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The news site of Santa Barbara City College.

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The news site of Santa Barbara City College.

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Current, retired professors recite their poetry at local bookstore

The dusty smell of new books permeated the atmosphere as the four writers rehearsed their final poem together, laughing and ready to perform.

Full of family, friends and fans, a cozy back room at the Granada Bookstore held an audience eager to hear the newest works from “Quattro Forma” on Friday, October 18.

Terre Ouwehand, Lana Rose, Jim Chesher and Alice Sharper are all part of the City College family. While Chesher, a Philosophy Professor, and Rose, a counselor, have both retired, English Professor Ouwehand and Sharper, Dean of Arts and Humanities, continue to teach.

Rose, who retired in 2005, stood to read first. Her piece, “Evicting the Spider Squatter,” evoked chuckles from the audience and gave a glimpse of her inner thoughts.

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“I like to write about small, existential moments and overlooked objects: a spider peeking out of a sink drain, a certain trajectory of the moon, a cat whisker on the floor of the shower, an abandoned sock in the street,” said Rose in the introduction to her portion of “Quattro Forma.”

Chesher, who retired in 2012 after 22 years in the Philosophy Department, read next.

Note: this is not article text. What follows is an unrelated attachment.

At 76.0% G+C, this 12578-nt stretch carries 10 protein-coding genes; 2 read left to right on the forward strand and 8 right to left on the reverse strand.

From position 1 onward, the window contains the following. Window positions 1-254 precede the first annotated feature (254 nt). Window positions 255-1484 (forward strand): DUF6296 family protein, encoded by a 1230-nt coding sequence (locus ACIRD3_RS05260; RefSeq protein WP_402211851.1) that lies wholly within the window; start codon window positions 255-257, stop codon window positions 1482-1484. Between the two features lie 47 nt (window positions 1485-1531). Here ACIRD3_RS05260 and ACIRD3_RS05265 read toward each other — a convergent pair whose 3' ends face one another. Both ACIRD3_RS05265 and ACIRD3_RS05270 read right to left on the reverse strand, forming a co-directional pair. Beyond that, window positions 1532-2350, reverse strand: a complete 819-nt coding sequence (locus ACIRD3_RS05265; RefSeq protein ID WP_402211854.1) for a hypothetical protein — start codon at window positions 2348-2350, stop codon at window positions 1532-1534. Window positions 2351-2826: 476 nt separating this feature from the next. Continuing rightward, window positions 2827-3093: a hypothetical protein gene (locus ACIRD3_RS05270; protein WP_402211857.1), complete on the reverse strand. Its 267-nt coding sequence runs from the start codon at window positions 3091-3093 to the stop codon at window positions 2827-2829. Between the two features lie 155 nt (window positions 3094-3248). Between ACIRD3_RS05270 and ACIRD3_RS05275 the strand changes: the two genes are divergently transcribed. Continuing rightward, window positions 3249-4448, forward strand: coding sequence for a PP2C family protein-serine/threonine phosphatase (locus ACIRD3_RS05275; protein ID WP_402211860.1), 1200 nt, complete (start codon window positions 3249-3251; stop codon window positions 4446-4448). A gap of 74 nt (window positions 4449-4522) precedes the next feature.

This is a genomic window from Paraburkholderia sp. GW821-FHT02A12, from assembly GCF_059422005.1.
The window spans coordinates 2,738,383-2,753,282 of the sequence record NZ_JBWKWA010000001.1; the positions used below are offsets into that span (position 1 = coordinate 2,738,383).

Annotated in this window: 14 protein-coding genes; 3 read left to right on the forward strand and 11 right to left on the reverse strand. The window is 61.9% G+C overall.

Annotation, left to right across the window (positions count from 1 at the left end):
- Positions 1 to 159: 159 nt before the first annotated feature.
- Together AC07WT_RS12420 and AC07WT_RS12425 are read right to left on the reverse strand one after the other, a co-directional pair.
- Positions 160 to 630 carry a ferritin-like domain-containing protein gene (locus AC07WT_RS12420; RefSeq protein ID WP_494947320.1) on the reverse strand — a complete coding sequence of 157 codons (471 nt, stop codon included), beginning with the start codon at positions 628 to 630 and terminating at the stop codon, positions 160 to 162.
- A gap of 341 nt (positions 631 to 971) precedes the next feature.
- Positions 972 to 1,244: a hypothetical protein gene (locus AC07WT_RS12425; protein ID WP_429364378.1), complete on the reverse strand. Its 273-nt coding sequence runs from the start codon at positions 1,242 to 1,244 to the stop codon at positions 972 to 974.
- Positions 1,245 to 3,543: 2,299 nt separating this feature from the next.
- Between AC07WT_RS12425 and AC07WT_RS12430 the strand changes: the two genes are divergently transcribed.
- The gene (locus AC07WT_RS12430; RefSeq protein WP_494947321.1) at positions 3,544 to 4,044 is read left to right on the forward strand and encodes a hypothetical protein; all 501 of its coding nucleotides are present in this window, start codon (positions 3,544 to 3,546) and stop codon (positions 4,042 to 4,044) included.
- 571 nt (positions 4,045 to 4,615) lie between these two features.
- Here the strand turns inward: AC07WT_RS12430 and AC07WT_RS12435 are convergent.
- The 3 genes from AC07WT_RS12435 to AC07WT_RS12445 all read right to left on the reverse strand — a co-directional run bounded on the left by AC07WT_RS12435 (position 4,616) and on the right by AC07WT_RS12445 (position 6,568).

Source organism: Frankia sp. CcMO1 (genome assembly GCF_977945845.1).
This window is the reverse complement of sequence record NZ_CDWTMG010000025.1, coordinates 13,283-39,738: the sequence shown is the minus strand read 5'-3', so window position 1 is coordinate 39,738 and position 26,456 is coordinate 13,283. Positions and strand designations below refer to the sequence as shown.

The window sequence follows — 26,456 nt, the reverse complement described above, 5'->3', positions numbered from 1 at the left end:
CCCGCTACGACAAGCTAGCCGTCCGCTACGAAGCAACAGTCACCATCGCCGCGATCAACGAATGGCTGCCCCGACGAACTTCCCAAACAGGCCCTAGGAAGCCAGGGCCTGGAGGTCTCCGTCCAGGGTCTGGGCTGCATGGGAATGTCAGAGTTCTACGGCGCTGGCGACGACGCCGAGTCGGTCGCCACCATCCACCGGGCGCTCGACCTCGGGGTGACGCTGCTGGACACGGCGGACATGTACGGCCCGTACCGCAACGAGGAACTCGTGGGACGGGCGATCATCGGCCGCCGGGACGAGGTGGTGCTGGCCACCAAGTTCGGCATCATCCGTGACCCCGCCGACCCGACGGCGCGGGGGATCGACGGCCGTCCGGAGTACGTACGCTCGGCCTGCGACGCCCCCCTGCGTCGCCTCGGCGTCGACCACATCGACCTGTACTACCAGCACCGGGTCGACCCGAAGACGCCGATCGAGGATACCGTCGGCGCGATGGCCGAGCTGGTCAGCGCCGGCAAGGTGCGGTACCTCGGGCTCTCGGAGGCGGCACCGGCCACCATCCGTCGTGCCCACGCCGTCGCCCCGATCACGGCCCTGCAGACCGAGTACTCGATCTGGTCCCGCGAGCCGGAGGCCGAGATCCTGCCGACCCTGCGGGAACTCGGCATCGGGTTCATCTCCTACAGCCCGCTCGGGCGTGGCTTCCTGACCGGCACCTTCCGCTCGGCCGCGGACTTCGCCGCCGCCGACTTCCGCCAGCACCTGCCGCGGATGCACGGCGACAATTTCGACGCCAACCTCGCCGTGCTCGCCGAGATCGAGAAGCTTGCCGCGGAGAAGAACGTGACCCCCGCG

As a savant of deep thinking many of his poems, such as “E=mc2” and “The Promethean Factor,” were inspired by science. The language of his writing emphasized taking steps back and simply observing the world.

While the other authors each read three poems, Sharper shared a single, long composition.

“This one is very autobiographical and personal. It was dedicated to and written for my brother,” Sharper said before reading “Silence and Fire.”

Sharper’s poetry used the elements of weather to emulate emotions and retell her past.

Ouwehand stood to read last. A teacher at the City College since 1987, Ouwehand plans on retiring within the next few years to spend more time writing, collaborating and publishing.

Her first poem, “My Upstairs Window,” illustrated a peaceful oasis where she could sit in silence, observe the world outside her home and ponder. This habit of seeking a temple of quiet and solitude carried throughout her poems.

The “Quattro Forma” reading concluded with Ouwehand’s “Echoes of a Common Language.” All four writers stood to contribute their voices to the play-like poem.

“It’s gorgeous writing. It’s just gorgeous,” said Ellen Anderson, UCSB’s director of Isla Vista Arts.

Rose, Chesher, Sharper and Ouwehand interacted as though close friends for years, but had met only recently as poets—no longer simply City College colleagues.

“Over the years all of them had shared their poetry with me so I thought an anthology would be a good idea,” Ouwehand said.

“Quattro Forma can be found at the City College Bookstore, Curious Cup Bookstore, Granada Books, The Book Den, Chaucer’s and at all four branches of the Santa Barbara Public Library.

“We’re going to be famous someday; it’s going to be worth millions,” joked Chesher, signing a fan’s copy of the book.

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